Saturday, June 18, 2011

Here is a particularly tricky passage. What does skeuos mean in this verse? Vessel, body, wife, private parts? Hmm.

εἰδέναι ἕκαστον ὑμῶν τὸ ἑαυτοῦ σκεῦος κτᾶσθαι ἐν ἁγιασμῷ καὶ τιμῇ, 1 Thess. 4:4

Skeuos means equipment, inanimate thing, body vs soul, or subordinate being. Here are the two most likely options.

1. Skeuos could mean "wife." Each person, that is each man, should acquire his own wife. Ktaomai usually means "acquire" so it is likely that this does not refer to one's own body. However, skeuos had not been used to refer to a wife prior to this text.

2. Skeuos means "one's own body." This is consistent with the use of the word elsewhere in the Greek scriptures. Ktaomai could mean "to become the master of."

I tend to think that skeuos refers to one's own body, since Paul does not indicate that he is talking only to men in this passage. He does not say, "You men, .... "

On the other hand, perhaps the author of 1 Thessalonians really is calling a wife a skeuos. We cringe because it sounds sexist. What do we do if we believe the scriptures are sexist? How do we respond to this?

Some feel that Paul really did refer to a wife here, and that he was sexist, althought this is not a criticism of Paul, but just simple acceptance that we have moved beyond this ethic, that we don't have to adhere to everything Paul says, but only abide in the instructions for holiness and love.

Others feel that Paul, who was a friend and co-worker of many women, would not call a wife a skeuos.

So, I commend to you the King James Version,

That every one of you should know how to possess his vessel in sanctification and honour;


Peter Kirk said...

Suzanne, this is a good question. But I wonder if everyone is off the mark in translating this passage. Could skeuos ktasthai in fact mean something like "earn a living"?

After all ktasthai usually means "obtain", sometimes "buy", and if skeuos means "wife" it can really only apply to the minority of unmarried men in the Thessalonian church.

I guess this has been interpreted in terms of sexual matters because it is sandwiched between porneia in verse 3 and epithumia in verse 5. But the latter word means "covetousness" more than "lust". Verse 6 can very well be understood as about business (pragma, see RSV margin).

So my tentative suggestion is that this passage is about practical holiness in the workplace, to put it somewhat anachronistically. This does of course include avoiding porneia. But more importantly it is about earning a living in a holy and honest way, avoiding covetousness and fraud.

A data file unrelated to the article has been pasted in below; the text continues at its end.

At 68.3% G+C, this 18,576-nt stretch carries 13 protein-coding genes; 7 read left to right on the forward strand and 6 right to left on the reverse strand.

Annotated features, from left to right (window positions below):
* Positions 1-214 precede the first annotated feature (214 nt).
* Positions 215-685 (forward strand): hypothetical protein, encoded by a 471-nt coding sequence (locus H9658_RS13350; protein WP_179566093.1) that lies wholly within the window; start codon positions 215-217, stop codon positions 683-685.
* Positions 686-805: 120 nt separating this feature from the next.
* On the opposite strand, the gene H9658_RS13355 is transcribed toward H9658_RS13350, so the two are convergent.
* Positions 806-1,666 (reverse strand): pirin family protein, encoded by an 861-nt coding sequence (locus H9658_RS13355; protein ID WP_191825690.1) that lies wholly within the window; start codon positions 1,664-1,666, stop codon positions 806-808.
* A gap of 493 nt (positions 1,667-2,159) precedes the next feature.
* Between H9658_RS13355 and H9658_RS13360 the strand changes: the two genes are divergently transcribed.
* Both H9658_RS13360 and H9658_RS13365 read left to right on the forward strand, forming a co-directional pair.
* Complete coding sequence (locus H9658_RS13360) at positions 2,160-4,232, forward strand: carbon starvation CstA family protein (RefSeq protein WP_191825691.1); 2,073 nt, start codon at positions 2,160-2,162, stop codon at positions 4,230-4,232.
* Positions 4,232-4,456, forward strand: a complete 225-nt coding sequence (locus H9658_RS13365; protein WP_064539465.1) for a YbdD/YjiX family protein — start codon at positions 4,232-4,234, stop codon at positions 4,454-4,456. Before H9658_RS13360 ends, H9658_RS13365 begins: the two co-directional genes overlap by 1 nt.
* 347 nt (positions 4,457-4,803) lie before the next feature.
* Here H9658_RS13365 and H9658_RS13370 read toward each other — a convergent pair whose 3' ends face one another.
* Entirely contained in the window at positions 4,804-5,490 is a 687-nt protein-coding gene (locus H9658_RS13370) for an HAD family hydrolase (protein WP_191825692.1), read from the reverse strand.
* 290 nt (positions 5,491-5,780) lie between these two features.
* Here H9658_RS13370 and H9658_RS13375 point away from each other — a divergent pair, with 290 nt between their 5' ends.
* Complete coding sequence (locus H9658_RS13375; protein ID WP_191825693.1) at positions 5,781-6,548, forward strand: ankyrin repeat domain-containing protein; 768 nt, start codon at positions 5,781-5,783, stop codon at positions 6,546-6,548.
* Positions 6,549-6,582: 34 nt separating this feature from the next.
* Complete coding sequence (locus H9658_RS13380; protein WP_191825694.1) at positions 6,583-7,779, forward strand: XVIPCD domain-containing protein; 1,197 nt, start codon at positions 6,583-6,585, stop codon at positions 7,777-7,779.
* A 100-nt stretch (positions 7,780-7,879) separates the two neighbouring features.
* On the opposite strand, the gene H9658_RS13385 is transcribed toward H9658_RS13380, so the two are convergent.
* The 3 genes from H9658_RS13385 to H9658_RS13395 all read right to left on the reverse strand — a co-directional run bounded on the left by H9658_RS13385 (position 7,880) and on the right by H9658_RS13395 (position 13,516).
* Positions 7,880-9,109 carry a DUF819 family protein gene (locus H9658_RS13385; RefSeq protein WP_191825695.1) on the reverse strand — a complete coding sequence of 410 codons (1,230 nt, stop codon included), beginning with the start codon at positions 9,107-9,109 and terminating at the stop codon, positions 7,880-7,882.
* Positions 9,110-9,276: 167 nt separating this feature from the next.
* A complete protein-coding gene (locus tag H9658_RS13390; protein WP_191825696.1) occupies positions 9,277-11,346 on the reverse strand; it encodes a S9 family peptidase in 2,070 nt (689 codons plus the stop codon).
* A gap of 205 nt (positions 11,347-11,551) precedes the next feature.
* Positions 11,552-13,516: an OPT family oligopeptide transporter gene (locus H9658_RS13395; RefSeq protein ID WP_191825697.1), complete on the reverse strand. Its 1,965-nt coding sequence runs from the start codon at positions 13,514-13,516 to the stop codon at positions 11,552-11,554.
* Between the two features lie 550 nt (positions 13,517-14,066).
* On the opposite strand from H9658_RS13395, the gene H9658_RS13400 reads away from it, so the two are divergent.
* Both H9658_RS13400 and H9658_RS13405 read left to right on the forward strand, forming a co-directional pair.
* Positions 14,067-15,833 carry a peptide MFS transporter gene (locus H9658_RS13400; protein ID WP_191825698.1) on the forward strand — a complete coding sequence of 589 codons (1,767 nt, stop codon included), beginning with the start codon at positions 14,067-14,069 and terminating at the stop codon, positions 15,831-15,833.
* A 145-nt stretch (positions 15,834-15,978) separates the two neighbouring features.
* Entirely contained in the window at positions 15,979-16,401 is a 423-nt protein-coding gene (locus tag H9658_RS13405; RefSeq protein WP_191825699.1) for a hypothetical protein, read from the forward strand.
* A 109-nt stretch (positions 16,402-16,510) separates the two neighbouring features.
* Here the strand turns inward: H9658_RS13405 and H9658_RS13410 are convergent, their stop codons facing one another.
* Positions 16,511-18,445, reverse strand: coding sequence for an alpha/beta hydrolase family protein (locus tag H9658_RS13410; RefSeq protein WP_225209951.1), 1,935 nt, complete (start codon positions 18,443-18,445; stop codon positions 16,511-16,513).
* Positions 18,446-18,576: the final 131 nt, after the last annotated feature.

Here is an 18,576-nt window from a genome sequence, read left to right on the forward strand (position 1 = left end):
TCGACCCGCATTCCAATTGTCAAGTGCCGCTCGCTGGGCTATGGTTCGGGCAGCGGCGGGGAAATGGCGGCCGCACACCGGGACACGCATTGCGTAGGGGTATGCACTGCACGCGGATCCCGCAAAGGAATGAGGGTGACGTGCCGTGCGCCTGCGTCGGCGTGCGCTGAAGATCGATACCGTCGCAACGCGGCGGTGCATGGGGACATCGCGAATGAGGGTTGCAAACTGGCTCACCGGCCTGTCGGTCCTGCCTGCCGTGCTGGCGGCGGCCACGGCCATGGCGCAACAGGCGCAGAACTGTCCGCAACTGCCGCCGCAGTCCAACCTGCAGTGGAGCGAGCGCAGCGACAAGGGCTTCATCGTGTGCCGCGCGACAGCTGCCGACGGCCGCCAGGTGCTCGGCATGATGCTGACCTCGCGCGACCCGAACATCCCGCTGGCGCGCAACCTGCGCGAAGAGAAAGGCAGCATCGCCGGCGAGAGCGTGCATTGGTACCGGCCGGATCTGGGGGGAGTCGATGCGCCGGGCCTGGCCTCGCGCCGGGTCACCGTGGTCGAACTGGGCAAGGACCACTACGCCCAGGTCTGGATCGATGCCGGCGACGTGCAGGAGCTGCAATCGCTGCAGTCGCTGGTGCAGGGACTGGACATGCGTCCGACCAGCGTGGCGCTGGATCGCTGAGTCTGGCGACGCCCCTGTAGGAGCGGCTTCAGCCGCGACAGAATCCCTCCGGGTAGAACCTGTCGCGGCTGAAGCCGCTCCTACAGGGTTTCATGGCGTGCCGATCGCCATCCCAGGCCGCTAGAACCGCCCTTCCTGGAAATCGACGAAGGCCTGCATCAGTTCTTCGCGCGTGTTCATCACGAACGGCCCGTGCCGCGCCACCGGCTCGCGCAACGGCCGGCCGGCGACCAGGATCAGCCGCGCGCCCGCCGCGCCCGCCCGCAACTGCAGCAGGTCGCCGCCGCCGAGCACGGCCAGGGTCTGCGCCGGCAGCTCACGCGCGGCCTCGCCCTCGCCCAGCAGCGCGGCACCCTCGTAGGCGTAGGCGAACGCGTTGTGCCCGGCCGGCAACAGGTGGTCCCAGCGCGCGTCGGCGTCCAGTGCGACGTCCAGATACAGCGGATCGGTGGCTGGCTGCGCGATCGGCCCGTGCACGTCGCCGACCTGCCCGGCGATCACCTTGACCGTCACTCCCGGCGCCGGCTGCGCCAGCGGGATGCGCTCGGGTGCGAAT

How would this tie in with your understanding of what the Greek could mean?

Charis said...

NKJV preserves "vessel" as well- which I appreciate. I prefer not to have the Greek obscured by narrowing the interpretation to "body" as in NIV, ESV or "wife" as in RSV,CEV (and per Piper).

Understood as "wife", however, I think the passage provides counterbalance to the obsession in some quarters with "husband must have it at least daily" (Driscoll). No mention in that youtube of any seasons of abstinence or self control, and Grace has had 5 children. What happens when she is postpartum? I imagine if she isn't in the mood to service him 1 Cor 7 would be used against her.

OTH possessing his vessel in holiness/sanctification/honor, regardless of whether his vessel is his wife or his ummm... "member", would preclude a selfish, lustful, demanding attitude about sex, I would think.

In RSV 1 Thes 4:4-6 "that each one of you know how to take a wife for himself in holiness and honor,
5 not in the passion of lust like heathen who do not know God;
6 that no man transgress, and wrong his brother [SISTER!] in this matter, because the Lord is an avenger in all these things, as we solemnly forewarned you."

Bob MacDonald said...

Psalm 31:13 leaps the Hebrew-Greek divide: I am become like a broken vessel. כלי seems to have a similar range as skeuos which is the LXX for this one item I looked up. The psalms have it in many places, e.g. also 16:7, 139:13 both around the very personal. It never refers to someone else. In the two above the Greek is kidneys but the English of RSV for 16:7 is also a euphemism. The LXX for 139:13 is rendered as procured my kidneys in the NETS. I wonder if there is some relationship to Paul's thought in Thess.

But this gets close to the procurement accomplished in the NT - that we are bought with a price. Our bodies are purchased - our vessel and all its parts. How do we then make use of it? By participation in the work of the purchaser, i.e. the one who died for us. This is what is worked out in the later epistles especially Romans 8, 1 Cor 6, etc. I think it is the same experience as the Psalmist that motivates Paul in his mission to the Gentiles. 1 Thess letter is the first record of what he expressed to his hearers in the Spirit.

The astonishing part for Paul is that he was sent to the Gentiles in accordance with the instructions to Isaiah, and the tale of Jonah, and of course the psalms. It is possible that psalm 106 was written by someone outside the covenant community (see verse 4).

Gordon Tisher said...

It's nicely colloquial if you just translate it "literally":

"Each of you should handle your own equipment in holiness and respect."

C.f. "wedding tackle" :-)

CD-Host said...

Terms like "the blessed vessel" (to kalon skeuos) are fairly common references to the believers body. I think its just control your own body.

Mani is vessel of communion so I don't think the word carries the dehumanizing connotations it does in English.

BradK said...

Is there anything in the context that would indicate Paul is using skeuos to refer to a wife? Wouldn't he just use gune if that is what he meant? Paul doesn't use skeuos anywhere else in all his writings to refer to a wife, does he?